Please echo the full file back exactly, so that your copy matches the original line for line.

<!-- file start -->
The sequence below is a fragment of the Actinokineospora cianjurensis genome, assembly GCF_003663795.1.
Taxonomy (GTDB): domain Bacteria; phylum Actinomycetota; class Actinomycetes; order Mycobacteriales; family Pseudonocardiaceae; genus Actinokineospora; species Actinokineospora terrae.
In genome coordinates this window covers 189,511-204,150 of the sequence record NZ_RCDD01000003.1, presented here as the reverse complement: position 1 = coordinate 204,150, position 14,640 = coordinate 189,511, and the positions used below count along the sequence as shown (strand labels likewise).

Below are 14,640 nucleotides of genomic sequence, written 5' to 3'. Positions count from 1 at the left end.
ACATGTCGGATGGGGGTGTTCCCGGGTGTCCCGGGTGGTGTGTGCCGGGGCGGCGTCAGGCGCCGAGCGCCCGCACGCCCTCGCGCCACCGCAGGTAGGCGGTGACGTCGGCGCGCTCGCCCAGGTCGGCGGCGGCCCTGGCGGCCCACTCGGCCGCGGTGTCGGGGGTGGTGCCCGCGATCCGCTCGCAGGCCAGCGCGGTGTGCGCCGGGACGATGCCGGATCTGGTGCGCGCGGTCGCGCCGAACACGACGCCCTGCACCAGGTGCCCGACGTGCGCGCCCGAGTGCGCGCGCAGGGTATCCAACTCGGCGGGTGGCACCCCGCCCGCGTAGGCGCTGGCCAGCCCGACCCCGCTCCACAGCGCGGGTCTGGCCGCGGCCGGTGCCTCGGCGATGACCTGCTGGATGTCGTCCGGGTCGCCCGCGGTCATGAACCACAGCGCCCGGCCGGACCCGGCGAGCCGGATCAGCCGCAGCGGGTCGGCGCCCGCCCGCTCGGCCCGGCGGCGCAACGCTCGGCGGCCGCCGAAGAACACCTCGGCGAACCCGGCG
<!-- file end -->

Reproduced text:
The sequence below is a fragment of the Actinokineospora cianjurensis genome, assembly GCF_003663795.1.
Taxonomy (GTDB): domain Bacteria; phylum Actinomycetota; class Actinomycetes; order Mycobacteriales; family Pseudonocardiaceae; genus Actinokineospora; species Actinokineospora terrae.
In genome coordinates this window covers 189,511-204,150 of the sequence record NZ_RCDD01000003.1, presented here as the reverse complement: position 1 = coordinate 204,150, position 14,640 = coordinate 189,511, and the positions used below count along the sequence as shown (strand labels likewise).

Below are 14,640 nucleotides of genomic sequence, written 5' to 3'. Positions count from 1 at the left end.
ACATGTCGGATGGGGGTGTTCCCGGGTGTCCCGGGTGGTGTGTGCCGGGGCGGCGTCAGGCGCCGAGCGCCCGCACGCCCTCGCGCCACCGCAGGTAGGCGGTGACGTCGGCGCGCTCGCCCAGGTCGGCGGCGGCCCTGGCGGCCCACTCGGCCGCGGTGTCGGGGGTGGTGCCCGCGATCCGCTCGCAGGCCAGCGCGGTGTGCGCCGGGACGATGCCGGATCTGGTGCGCGCGGTCGCGCCGAACACGACGCCCTGCACCAGGTGCCCGACGTGCGCGCCCGAGTGCGCGCGCAGGGTATCCAACTCGGCGGGTGGCACCCCGCCCGCGTAGGCGCTGGCCAGCCCGACCCCGCTCCACAGCGCGGGTCTGGCCGCGGCCGGTGCCTCGGCGATGACCTGCTGGATGTCGTCCGGGTCGCCCGCGGTCATGAACCACAGCGCCCGGCCGGACCCGGCGAGCCGGATCAGCCGCAGCGGGTCGGCGCCCGCCCGCTCGGCCCGGCGGCGCAACGCTCGGCGGCCGCCGAAGAACACCTCGGCGAACCCGGCG